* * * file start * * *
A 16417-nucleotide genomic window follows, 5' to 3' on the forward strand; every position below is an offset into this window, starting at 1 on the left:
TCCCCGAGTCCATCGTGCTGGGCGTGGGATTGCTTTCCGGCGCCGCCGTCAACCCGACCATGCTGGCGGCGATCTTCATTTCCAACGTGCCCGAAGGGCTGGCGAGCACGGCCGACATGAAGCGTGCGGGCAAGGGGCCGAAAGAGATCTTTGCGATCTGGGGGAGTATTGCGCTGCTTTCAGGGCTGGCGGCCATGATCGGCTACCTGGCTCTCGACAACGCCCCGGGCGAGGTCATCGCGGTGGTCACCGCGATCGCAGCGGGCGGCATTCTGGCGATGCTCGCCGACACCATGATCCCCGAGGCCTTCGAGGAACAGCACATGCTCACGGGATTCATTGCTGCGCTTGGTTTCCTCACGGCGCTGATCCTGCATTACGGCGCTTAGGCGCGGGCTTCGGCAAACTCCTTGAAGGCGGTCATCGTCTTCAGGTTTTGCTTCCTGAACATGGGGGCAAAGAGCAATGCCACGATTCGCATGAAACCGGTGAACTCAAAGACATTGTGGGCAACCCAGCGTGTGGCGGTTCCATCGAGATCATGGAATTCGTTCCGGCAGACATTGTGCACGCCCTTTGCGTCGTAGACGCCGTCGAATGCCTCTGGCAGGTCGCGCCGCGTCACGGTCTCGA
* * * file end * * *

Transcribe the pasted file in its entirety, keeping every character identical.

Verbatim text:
A 16417-nucleotide genomic window follows, 5' to 3' on the forward strand; every position below is an offset into this window, starting at 1 on the left:
TCCCCGAGTCCATCGTGCTGGGCGTGGGATTGCTTTCCGGCGCCGCCGTCAACCCGACCATGCTGGCGGCGATCTTCATTTCCAACGTGCCCGAAGGGCTGGCGAGCACGGCCGACATGAAGCGTGCGGGCAAGGGGCCGAAAGAGATCTTTGCGATCTGGGGGAGTATTGCGCTGCTTTCAGGGCTGGCGGCCATGATCGGCTACCTGGCTCTCGACAACGCCCCGGGCGAGGTCATCGCGGTGGTCACCGCGATCGCAGCGGGCGGCATTCTGGCGATGCTCGCCGACACCATGATCCCCGAGGCCTTCGAGGAACAGCACATGCTCACGGGATTCATTGCTGCGCTTGGTTTCCTCACGGCGCTGATCCTGCATTACGGCGCTTAGGCGCGGGCTTCGGCAAACTCCTTGAAGGCGGTCATCGTCTTCAGGTTTTGCTTCCTGAACATGGGGGCAAAGAGCAATGCCACGATTCGCATGAAACCGGTGAACTCAAAGACATTGTGGGCAACCCAGCGTGTGGCGGTTCCATCGAGATCATGGAATTCGTTCCGGCAGACATTGTGCACGCCCTTTGCGTCGTAGACGCCGTCGAATGCCTCTGGCAGGTCGCGCCGCGTCACGGTCTCGA